The hacking group that sabotaged the Pyeongchang Winter Olympics in February using malware known as Olympic Destroyer is also responsible for attacks that targeted financial institutions in Russia and chemical-threat and biological-threat prevention labs in France, Switzerland, the Netherlands, and Ukraine, researchers at Kaspersky Lab report.  Both the Olympic Destroyer campaign and the most recent campaign use the same technique to obfuscate malicious Powershell commands. One of the malicious Word documents used in the attacks, which began last month, referred to Spiez Convergence, a biochemical threat conference organized by the Spiez Laboratory, which played a key role in the investigation of the poisoning in March of a former Russian spy in the UK. Although Kaspersky doesn’t identify the Russian government as the source of the recent campaign, they note that Olympic Destroyer campaign bears a “certain resemblance to Sofacy,” the name of the advanced persistent group that works for the Russian government.

24 hours ago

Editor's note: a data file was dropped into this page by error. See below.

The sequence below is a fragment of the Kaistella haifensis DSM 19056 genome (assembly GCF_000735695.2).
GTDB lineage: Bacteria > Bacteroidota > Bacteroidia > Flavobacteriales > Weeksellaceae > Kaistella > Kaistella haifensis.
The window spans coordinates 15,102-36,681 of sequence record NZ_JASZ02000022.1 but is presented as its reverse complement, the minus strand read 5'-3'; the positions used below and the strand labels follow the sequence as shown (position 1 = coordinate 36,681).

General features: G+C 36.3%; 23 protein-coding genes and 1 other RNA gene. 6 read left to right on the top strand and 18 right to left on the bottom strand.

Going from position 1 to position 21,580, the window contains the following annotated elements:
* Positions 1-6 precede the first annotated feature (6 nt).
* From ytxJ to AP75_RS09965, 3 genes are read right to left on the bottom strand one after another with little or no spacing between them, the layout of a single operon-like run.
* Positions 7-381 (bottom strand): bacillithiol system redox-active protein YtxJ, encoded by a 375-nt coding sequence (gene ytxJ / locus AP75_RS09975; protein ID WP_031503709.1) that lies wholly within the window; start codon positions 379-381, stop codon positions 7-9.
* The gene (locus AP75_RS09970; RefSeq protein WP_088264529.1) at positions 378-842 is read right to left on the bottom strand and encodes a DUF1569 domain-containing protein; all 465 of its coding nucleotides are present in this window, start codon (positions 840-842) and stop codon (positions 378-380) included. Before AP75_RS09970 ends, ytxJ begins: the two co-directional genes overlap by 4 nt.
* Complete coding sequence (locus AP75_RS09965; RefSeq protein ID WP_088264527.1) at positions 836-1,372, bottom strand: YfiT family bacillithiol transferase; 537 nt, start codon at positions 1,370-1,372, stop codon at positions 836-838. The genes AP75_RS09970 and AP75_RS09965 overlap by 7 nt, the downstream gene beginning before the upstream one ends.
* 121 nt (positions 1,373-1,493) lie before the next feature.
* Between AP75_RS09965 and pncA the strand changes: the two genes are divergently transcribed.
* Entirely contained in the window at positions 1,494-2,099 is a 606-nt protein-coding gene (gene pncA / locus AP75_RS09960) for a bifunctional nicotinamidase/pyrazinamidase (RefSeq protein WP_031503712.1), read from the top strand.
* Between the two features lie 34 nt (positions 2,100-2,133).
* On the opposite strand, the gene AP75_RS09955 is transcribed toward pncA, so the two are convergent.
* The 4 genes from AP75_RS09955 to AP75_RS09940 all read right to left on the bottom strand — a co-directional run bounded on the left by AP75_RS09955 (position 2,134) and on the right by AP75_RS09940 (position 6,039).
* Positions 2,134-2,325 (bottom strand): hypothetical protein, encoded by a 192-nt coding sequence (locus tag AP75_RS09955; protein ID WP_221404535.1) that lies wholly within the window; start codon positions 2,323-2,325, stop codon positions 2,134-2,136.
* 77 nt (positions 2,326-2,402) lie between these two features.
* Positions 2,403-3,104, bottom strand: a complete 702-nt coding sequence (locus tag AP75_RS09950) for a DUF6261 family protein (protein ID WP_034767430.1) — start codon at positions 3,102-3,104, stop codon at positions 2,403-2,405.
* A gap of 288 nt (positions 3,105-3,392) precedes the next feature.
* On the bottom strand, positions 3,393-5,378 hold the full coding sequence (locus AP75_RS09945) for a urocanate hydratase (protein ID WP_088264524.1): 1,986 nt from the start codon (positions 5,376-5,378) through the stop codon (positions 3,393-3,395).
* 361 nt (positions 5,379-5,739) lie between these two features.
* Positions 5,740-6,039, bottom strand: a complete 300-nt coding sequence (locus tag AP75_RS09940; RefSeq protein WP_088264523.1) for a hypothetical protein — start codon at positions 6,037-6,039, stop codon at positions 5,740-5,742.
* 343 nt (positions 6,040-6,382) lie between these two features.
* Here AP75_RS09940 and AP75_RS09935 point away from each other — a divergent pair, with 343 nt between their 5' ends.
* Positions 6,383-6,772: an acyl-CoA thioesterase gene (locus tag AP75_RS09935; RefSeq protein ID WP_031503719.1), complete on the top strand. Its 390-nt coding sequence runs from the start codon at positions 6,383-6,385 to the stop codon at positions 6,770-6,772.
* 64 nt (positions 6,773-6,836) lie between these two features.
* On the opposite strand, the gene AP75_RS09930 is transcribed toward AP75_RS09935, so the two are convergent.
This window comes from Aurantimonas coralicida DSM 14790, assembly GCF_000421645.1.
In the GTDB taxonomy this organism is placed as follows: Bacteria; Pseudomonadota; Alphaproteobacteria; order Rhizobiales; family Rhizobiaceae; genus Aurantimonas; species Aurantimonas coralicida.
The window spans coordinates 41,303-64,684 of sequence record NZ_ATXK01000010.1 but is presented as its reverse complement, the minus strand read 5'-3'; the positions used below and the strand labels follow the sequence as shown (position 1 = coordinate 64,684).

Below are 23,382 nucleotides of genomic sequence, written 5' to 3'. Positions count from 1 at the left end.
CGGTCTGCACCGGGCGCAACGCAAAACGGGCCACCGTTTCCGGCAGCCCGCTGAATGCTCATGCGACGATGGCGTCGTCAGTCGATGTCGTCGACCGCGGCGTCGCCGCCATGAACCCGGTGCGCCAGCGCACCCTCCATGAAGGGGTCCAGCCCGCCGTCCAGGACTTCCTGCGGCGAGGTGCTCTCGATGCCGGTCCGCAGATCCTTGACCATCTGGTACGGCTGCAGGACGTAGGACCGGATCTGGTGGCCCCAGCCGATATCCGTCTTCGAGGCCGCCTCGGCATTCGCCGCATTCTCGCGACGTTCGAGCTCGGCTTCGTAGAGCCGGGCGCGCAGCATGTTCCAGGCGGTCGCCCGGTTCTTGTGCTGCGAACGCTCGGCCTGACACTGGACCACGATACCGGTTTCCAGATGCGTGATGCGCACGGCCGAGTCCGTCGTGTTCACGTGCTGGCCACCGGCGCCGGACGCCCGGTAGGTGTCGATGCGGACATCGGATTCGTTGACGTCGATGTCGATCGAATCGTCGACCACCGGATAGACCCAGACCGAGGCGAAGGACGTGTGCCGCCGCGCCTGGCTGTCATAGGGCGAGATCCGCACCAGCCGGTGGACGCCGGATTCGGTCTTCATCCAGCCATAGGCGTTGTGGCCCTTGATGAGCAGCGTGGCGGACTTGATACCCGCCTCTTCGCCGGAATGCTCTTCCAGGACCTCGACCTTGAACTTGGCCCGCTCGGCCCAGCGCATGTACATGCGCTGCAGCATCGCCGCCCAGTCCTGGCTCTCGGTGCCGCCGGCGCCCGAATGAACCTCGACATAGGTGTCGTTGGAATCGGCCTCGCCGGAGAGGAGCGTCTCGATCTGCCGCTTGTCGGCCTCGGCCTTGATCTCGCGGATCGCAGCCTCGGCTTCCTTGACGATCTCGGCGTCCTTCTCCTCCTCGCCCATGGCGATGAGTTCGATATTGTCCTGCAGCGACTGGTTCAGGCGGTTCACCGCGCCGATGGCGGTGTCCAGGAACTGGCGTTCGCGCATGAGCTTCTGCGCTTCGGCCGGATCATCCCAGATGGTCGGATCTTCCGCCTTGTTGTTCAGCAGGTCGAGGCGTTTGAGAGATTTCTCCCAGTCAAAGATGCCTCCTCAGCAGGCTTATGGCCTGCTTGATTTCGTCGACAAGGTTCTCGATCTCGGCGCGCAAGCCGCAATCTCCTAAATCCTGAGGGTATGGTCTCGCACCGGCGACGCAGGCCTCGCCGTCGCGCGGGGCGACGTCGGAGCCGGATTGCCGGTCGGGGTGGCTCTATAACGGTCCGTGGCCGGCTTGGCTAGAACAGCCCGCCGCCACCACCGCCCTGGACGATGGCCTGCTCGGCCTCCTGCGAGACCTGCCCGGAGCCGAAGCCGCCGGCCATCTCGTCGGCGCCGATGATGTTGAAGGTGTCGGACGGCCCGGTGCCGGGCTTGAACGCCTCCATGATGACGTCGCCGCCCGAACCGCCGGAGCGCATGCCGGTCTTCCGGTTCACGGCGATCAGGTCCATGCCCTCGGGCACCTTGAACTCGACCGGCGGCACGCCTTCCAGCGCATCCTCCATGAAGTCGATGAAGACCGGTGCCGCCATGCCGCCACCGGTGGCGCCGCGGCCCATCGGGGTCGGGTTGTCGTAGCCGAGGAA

John Hendel / Politico

Defying Trump, Senate Votes to Reimpose U.S. Ban on ZTE Technology

In a rare rebuke to Donald Trump, the Senate voted by 85-10 to reimpose the U.S. ban on Chinese telecom giant ZTE as part of the National Defense Authorization Act, a must-pass defense spending bill. Citing long-standing national security concerns over ZTE, lawmakers of both parties feared the ability of ZTE to engage in espionage and other malicious activity given what many believe is the cell phone maker’s too-close relationship with the Chinese government. The vote to continue the ban on ZTE flies in the face of a deal struck by Trump that would allow the Chinese company to operate in the U.S. if it pays a $1 billion fine, changes its management and embeds a compliance team.

1 day ago
Matt Zapotosky / Washington Post

Federal Prosecutors Charge Former CIA Employee with 13 Counts of Violating Espionage Act and Related Crimes in Vault 7 Leak

Federal prosecutors charged former CIA employee Joshua Adam Schulte with violations of the Espionage Act and related crimes in connection with the leak to Wikileaks last year of a collection of hacking tools, known as Vault 7, that the agency used for spy operations overseas. Schulte was charged in a 13-count superseding indictment with illegally gathering and transmitting national defense information and related counts. Prosecutors say Schulte stole the materials in 2016.

1 day ago
Brian Barrett / Wired